Monday, May 19, 2008

What Proof Do You Have?

A facebook note by a girl from my high school asking evidence for God's existence. Ophelia says, "I might as well know before I check into hell." Check in? My dear, I'd like to tell her. Without God, you're probably already there... Okay, yes I realize there are many flaws in that statement.

A little thread from this discussion:

George Beadle (Biologist): "Is it any less awe-inspiring to conceive of a universe created of hydrogen with the capacity to evolve into man, than it is to accept the Creation of man as man?"
I don't think you'll prove or disprove anything from an evolutionary perspective... Though we may dig deeper into regressive causes, there is no way to escape the irrationality of an impersonal original cause.
As you put it, "one will keeping looking for answers until a reasonable conclusion is reached" and you know... Several rational minds have found such a satisfactory answer in God's existence.

And yet, so have they found answers in God's non-existence. :) To each his own, I say. (To each his own? No absolute truth? *shudder*)

Sure... Both reasonable conviction of God's existence and of His non-existence require a leap of faith. I guess your rationale is respectable, but just please consider a little bit of what we've agreed on the next time you reduce belief in God to folly, a crutch, for the uneducated and simple-minded.
The answer of His existence might never be evident and acceptable for all...
Perhaps a creator-God so far above our ways, with thoughts that are not our thoughts, or in your words "far, far superior, intelligent" really does "just completely overshadow" what our minds can conceive. What are created beings to know their creator, as though a puppet should understand the intricacies (or even the existence) of the marionette, or a lump of clay its potter!

I don't think I was trying to get across that belief in God is something horrendous; though I myself disagree with the idea that there is a deity, I do respect others' beliefs. Besides, I know where you're coming from. Not long ago, just half a year, I was a pious believer.
I haven't had to offer "proof" (is there such a thing for this matter the way we understand the word?) on many occasions. Probably because I rarely take the opportunity to share or defend my faith. I definitely know that it is tiny, and that I am most often not articulate enough, not sure enough, not consistent enough in my actions... Though if I really sought to promulgate the power of God and the sufficiency of that message in itself and not the wisdom of men (i.e. my eloquence, logic, morality)... Well, nevermind that's like saying if I had more faith I would be more faithful.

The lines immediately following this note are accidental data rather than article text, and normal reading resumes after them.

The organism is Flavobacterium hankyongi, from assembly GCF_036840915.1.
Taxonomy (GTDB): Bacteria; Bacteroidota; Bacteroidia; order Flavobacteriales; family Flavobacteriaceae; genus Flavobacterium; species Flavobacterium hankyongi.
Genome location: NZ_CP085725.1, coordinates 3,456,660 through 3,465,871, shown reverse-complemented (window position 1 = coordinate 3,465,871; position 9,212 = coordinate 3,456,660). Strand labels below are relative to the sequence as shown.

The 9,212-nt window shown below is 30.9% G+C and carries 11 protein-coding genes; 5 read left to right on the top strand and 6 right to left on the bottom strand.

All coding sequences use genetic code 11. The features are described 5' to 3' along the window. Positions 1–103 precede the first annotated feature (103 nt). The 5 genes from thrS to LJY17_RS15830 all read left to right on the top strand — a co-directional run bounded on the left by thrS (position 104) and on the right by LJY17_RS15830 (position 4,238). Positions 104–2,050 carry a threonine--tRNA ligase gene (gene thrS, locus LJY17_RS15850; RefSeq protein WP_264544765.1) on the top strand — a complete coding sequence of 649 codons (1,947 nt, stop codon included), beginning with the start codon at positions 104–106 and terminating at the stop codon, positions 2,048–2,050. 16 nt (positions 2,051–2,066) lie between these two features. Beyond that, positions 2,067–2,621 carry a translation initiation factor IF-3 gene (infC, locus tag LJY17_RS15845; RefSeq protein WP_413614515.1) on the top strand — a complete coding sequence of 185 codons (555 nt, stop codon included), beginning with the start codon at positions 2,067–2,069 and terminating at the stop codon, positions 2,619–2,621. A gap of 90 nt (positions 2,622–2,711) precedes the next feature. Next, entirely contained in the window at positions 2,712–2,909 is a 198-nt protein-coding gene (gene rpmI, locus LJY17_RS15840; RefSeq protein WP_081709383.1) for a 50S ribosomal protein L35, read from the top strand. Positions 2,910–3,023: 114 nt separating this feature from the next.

My friend tells her, "I wouldn't really worry about it, Ophelia; your time can be better spent on other things." Really, Ally J? Here's your shoutout, since you're like 1 of 3 people who read this thing. While the question of God's existence might never be exhausted no matter how much time is spent in pursuit of the answer... I can think of no worthier pursuit. What can matter until you at least consider the verity of God? If you decide He is false, a creation of man, then yes, anything you spend your time on would be more important. And of course if indeed that He is creator is true, He is of infinite importance, He is life itself. I already know you disagree. Thanks for your lovely comments here... They are always welcome, no matter how scathing (I'm inviting your dissent, homie... jump on it).

What proof do you have that God exists?


  1. sure esther, i'll indulge you with a comment since you pointed us all out one by one.

    it's possible to prove god exists or does not exist in the way that most people think about "proving" something since we can't like... "repeat" the existence of God.